Monday, September 15, 2014

White House Secrets Revealed In Ronald Kessler's "First Family Detail" Book

James Rosen at interviews veteran journalist Ronald Kessler, author of a book on the U.S. Secret Service called The First Family Detail.  

President Obama is nice to the “little people” – but his wife wishes he were tougher with his political enemies. 

Ex-President Nixon was once observed sampling the dog treats he was feeding to his pet. 

Moore Of The Same Please: Sir Roger Moore Has No Plans To Retire

Simon Edge at the British newspaper the Express offers a piece on actor Sir Roger Moore and his new book (called One Lucky Bastard in the US and Last Man Standing in the UK).

"Retirement is when the phone stops ringing," he says. 

"Actors don't retire. We've never had to work very hard in our lives so we may as well go on doing it."

His latest project is a book, his third venture into print, in which he says he wants to share some of the fun he has experienced with showbiz folk in his long and illustrious career. 

It is a hilarious read but it is not all suitable for publication in a family newspaper. 

An anecdote on the first page about Grace Kelly complaining her face has been airbrushed on to Ava Gardner's body - "I do not have t*** like that!" - sets the pace and then we are racing through stories about Lana Turner effing and blinding, Joan Collins sneering at movie boss Darryl Zanuck's desktop mould of his own member ("I've seen bigger things crawl out of cabbages"), then fast-cutting to lavatorial stories about Tallulah Bankhead, Diana Dors and Dirk Bogarde, the last involving a lost denture. And that's just the first couple of chapters.

Couldn't he have told some tales I can actually repeat? 

"That's nothing," he says, and proceeds to tell me a story he didn't include about Tony Curtis, his co-star in 1970s TV series The Persuaders, insulting Collins with the rudest word in the English language.

You can read the rest of the piece via the below link:

Note: I enjoyed Sir Roger Moore's previous two books and I look forward to reading this one.

Sunday, September 14, 2014

The Top Five Organized Crime Groups In The World

Chris Matthews at offers a piece on the top five organized crime groups in the world.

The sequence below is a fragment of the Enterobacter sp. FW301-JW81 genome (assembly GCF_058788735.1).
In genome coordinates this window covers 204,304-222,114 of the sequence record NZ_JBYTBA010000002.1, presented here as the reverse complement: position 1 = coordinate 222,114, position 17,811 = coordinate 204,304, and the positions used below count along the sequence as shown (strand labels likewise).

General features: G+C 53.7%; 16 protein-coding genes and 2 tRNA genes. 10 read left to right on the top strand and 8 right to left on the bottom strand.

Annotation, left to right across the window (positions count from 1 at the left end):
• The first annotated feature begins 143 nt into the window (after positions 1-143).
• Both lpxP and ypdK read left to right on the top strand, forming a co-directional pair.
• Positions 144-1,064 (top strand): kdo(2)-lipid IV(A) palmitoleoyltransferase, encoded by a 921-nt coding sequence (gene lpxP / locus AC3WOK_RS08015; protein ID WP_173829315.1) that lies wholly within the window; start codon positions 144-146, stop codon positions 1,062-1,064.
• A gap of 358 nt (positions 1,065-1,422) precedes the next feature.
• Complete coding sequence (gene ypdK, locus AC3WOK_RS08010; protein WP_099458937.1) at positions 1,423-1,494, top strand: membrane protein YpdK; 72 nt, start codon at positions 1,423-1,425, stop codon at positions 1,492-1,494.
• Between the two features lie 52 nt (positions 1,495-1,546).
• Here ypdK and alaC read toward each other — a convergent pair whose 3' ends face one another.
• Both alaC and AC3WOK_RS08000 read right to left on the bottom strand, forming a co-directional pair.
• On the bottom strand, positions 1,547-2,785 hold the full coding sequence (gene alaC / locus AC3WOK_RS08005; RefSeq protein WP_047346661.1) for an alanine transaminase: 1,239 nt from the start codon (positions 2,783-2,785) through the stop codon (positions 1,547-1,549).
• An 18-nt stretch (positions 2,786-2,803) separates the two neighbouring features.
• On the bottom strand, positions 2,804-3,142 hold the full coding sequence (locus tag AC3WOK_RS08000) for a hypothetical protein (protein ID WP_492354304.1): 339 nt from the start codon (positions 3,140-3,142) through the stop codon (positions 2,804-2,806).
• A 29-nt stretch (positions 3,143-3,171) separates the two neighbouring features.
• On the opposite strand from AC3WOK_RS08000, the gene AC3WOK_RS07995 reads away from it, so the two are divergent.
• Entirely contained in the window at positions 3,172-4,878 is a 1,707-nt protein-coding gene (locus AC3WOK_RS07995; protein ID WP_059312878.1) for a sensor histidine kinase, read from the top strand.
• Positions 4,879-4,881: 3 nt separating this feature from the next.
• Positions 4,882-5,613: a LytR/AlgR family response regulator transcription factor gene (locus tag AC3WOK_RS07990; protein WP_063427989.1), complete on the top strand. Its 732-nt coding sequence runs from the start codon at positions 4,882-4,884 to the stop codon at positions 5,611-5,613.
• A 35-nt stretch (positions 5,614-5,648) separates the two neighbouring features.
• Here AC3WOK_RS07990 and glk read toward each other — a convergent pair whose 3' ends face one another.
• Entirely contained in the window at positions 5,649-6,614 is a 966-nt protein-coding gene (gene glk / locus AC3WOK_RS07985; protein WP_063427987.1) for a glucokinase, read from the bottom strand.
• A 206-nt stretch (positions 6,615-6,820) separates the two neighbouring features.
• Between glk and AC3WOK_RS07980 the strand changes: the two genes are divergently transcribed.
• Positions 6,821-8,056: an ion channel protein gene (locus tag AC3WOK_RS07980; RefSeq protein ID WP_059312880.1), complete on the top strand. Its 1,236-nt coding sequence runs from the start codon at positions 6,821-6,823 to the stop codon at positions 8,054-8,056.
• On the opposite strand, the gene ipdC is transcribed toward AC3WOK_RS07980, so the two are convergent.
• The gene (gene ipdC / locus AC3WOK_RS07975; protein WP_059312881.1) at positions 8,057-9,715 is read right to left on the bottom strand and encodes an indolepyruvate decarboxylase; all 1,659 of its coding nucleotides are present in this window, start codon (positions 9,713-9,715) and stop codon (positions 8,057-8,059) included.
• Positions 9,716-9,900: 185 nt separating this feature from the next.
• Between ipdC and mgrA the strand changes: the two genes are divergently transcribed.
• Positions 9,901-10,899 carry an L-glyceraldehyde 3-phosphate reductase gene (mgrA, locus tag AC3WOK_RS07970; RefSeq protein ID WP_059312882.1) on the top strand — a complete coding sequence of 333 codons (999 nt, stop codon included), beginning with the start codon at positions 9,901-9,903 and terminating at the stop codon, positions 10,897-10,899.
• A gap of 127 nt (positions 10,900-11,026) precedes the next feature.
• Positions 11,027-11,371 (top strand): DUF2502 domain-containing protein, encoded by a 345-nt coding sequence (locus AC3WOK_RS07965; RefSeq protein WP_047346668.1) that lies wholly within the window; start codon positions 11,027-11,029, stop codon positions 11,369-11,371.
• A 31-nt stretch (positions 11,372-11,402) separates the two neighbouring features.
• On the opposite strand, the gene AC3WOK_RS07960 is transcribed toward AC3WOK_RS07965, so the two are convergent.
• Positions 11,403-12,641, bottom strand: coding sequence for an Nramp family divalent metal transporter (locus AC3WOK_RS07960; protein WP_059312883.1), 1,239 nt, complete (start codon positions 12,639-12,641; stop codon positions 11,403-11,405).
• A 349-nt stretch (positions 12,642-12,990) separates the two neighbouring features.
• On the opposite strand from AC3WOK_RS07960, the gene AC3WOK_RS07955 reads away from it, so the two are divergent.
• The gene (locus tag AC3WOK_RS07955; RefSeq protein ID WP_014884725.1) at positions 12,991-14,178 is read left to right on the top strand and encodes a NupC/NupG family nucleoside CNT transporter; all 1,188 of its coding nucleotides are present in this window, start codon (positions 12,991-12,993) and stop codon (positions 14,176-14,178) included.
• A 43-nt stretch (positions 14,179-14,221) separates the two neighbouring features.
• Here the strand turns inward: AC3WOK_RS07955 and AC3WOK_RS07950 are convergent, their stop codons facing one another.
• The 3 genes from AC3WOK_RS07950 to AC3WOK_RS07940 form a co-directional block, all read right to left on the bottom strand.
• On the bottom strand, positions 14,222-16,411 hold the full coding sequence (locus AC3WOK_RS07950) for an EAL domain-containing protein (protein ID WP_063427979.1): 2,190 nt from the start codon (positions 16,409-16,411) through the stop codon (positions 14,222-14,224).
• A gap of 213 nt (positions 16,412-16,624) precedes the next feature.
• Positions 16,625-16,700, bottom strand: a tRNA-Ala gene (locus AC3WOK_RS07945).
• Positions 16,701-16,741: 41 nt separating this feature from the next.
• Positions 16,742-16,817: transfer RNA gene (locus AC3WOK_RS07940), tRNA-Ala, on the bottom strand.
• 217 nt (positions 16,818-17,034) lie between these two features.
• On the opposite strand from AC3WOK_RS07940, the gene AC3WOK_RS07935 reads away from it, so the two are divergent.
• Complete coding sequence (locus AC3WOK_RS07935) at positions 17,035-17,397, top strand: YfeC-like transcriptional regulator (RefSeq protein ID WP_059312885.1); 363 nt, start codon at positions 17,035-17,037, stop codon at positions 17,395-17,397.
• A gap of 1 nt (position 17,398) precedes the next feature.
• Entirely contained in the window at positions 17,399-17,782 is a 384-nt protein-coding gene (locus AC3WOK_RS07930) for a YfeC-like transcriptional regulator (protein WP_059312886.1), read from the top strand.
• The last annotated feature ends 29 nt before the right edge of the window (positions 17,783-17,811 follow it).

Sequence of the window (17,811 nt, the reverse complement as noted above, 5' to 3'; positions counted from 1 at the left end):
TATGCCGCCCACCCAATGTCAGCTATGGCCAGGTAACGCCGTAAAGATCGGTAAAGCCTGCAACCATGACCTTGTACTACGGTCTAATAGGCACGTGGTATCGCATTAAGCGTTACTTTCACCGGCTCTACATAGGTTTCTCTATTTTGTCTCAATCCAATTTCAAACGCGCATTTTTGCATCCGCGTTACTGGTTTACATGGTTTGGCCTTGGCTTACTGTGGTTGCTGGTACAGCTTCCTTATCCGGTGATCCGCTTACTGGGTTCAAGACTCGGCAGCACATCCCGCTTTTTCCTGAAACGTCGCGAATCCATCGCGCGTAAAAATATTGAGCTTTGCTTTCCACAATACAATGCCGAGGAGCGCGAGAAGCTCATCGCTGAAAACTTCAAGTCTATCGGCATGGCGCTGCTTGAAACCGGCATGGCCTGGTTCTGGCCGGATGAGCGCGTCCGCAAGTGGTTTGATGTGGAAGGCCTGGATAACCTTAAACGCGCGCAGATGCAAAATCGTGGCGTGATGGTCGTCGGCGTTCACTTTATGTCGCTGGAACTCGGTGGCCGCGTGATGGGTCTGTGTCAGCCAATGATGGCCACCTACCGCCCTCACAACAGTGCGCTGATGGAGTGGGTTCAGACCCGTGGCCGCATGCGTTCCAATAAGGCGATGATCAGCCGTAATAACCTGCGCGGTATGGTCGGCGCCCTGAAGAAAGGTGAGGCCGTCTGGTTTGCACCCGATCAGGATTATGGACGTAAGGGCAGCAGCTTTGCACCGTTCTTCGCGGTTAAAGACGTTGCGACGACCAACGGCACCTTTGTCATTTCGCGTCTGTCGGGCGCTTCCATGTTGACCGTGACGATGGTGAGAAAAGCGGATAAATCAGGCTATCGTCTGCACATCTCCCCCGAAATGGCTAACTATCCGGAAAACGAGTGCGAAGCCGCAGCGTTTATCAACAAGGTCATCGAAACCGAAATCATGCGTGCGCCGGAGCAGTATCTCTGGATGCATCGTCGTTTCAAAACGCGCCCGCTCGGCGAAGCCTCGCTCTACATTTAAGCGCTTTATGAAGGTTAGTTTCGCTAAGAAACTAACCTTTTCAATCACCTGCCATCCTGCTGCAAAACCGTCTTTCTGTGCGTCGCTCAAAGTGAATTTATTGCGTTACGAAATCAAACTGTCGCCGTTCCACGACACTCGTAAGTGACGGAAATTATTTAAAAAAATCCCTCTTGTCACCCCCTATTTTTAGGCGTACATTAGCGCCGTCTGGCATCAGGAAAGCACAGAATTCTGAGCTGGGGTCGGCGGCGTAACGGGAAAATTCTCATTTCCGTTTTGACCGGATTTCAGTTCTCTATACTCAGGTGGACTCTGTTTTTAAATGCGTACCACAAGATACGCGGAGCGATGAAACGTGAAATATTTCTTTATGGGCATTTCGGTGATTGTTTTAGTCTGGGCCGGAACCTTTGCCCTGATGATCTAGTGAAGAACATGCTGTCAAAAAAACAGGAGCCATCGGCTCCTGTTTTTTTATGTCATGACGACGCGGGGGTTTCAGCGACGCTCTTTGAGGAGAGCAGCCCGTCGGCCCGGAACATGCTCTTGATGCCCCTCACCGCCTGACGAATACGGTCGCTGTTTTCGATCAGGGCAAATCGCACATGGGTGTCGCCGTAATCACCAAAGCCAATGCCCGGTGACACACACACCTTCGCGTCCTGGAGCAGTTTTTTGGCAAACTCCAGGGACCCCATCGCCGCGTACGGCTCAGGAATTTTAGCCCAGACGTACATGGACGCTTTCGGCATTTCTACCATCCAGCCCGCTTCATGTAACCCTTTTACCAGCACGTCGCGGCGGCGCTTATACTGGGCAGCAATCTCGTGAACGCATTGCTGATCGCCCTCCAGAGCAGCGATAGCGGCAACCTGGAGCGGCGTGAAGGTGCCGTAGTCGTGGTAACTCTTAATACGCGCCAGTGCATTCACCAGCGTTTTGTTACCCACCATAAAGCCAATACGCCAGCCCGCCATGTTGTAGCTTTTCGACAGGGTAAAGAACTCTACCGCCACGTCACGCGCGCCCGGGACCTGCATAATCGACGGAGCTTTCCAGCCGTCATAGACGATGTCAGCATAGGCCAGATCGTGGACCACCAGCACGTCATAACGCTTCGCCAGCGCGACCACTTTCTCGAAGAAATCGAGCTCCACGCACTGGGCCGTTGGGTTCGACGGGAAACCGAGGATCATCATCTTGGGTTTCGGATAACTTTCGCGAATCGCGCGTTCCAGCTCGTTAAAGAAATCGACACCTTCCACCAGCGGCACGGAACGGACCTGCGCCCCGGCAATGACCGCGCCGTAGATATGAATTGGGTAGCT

So, who are the biggest organized crime gangs around the world and how do they make their money? Organized crime revenues are very difficult to estimate, as criminals often spend a significant amount of time trying to hide what they make. Also, “organized crime” is a loosely defined concept. Anything from a vast drug smuggling ring to a handful of car thieves can be classified as organized crime groups, and the cohesiveness of organized crime organizations around the world varies widely. Some groups, like Japan’s Yakuza, are highly organized and hierarchical, allowing economists and crime fighters in Japan to attribute much higher revenue totals to Yakuza groups than others around the world. Here are the top five criminal gangs, ranked by revenue estimates:

You can read the rest of the piece via the below link:

By Dawn's Early Light: Onlookers Salute 'Old Glory' At Fort McHenry

Navy Seaman Kameren Guy Hodnett, U.S. Navy Public Affairs Support Element East, offers the below piece:

BALTIMORE, Sept. 14, 2014 - Visitors and special guests watched today as members of the U.S. Army's 3rd U.S. Infantry Regiment (The Old Guard), with the help of War of 1812 re-enactors, hoisted a 15-star, 15-stripe, full-size replica Star-Spangled Banner flag over Fort McHenry here at the "By Dawn's Early Light" flag-raising ceremony.

Star-Spangled Banner replica

At precisely 9 a.m., guns blasted and the crowd of onlookers fell silent as service members raised a 30-foot by 42-foot replica of the flag that 200 years ago inspired Francis Scott Key to write "The Defence of Fort McHenry," which would later become America's national anthem.

"It is a great pleasure for me to be here at this historic site and historic city of Baltimore as we celebrate the 200th anniversary of our Star-Spangle Banner," said former Secretary of State and retired Army Gen. Colin L. Powell, the event's guest speaker. The American flag is "a piece of cloth I have loved all my life and have served under for over 40 years,' Powell added.

Celebrating history

The special ceremony capped a weeklong series of events at the fort for Baltimore's Star-Spangled Spectacular, a celebration commemorating the bicentennial of the Battle of Baltimore and the national anthem.